Monday, April 4, 2016

Pink Deviled Eggs and Beet Red, Cabbage, & Kale Coleslaw

Deviled eggs don't have to be the same old thing time and time again.  Have a little food fun!  I saw a photo online of deviled eggs that had been dyed pink with beet juice, and the filling made green with avocado.  Yep, had to try that one!

For the first attempt, I only had pre-cooked pink beets on hand, so I chopped them into small pieces and covered the (hard cooked, peeled) egg with beet pieces.  After a couple hours, I had very pretty pink-speckled eggs!  The downside to using beet juice for dye is that it starts turning brownish after awhile, so these are not something you can make up ahead of time and expect them to stay looking pretty.  Make them and then serve them right away.

After the beets, I tried sliced raw red cabbage and also some blueberries.  I thought the blueberries made the eggs look a bit weird but the red cabbage had a nice blue effect:

So, onto Pink Deviled Eggs!  In case you were wondering, the flavor of beets does not stay in the egg; you can dye the eggs without worry they'll taste like beets.

First, hard cook the eggs any way you like - I like to bake mine.  Let them cool, then peel. In order to attempt to prevent the eventual browning the beet dye does (and hoping for a cool mixed color look, which didn't work) I placed the cooled, peeled eggs into a gallon size bag with both pre-cooked, chopped pink beets and thinly sliced raw red cabbage and let it all marinate for 24 hours in the fridge, moving the eggs around in the veggies every few hours to thoroughly coat.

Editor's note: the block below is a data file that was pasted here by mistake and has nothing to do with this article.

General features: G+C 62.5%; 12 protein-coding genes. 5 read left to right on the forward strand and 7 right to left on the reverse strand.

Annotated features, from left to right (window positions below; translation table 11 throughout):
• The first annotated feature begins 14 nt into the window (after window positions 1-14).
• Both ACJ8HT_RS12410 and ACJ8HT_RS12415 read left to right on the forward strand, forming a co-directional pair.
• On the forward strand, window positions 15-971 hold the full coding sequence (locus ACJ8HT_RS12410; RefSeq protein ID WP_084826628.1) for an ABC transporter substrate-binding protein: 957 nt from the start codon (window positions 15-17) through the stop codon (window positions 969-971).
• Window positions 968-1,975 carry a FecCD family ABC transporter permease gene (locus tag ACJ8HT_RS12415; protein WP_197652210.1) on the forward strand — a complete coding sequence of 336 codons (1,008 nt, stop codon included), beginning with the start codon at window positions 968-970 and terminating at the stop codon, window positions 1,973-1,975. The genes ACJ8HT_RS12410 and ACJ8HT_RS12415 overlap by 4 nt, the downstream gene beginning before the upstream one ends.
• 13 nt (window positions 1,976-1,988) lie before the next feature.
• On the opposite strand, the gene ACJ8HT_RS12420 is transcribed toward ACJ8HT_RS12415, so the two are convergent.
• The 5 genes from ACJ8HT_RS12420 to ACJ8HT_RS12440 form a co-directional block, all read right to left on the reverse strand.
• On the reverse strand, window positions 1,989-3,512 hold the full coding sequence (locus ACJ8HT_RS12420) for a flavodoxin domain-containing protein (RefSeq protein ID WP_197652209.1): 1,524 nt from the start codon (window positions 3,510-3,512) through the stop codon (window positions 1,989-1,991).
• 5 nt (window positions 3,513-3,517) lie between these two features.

The result?  Very nicely dark-ish pink eggs!

The bright yellow of the yolks makes a striking contrast and is quite pretty the way it is, but I wanted a green colored mixture.  Instead of using mayo & mustard for the filling, I used 2 avocadoes, lemon juice, white wine vinegar, garlic granules, sea salt, and a very tiny bit of pepper, all mashed together until the mixture was fairly smooth.  (I meant to put a little mustard in there, but I forgot.  It was good anyway!) Scooped it back into the egg whites (pinks?), sprinkled on some fresh chives, and here they are - deviled eggs (nightshade free, at that!) - perfect for a fun spring or summer dish!

As a side note, mixing the red cabbage in with the beets did have an effect on the color: instead of turning brownish, the eggs whites turned a more pinky-lavender color after a few hours.  Definitely better than brown!

So, since I'm not the type of person to waste food - what do you do with the leftover beets & red cabbage?  Add some kale and coleslaw vinaigrette (page 5 of Cavemom's Cooking), and you've got another tasty salad to add to the table!

Happy Spring!

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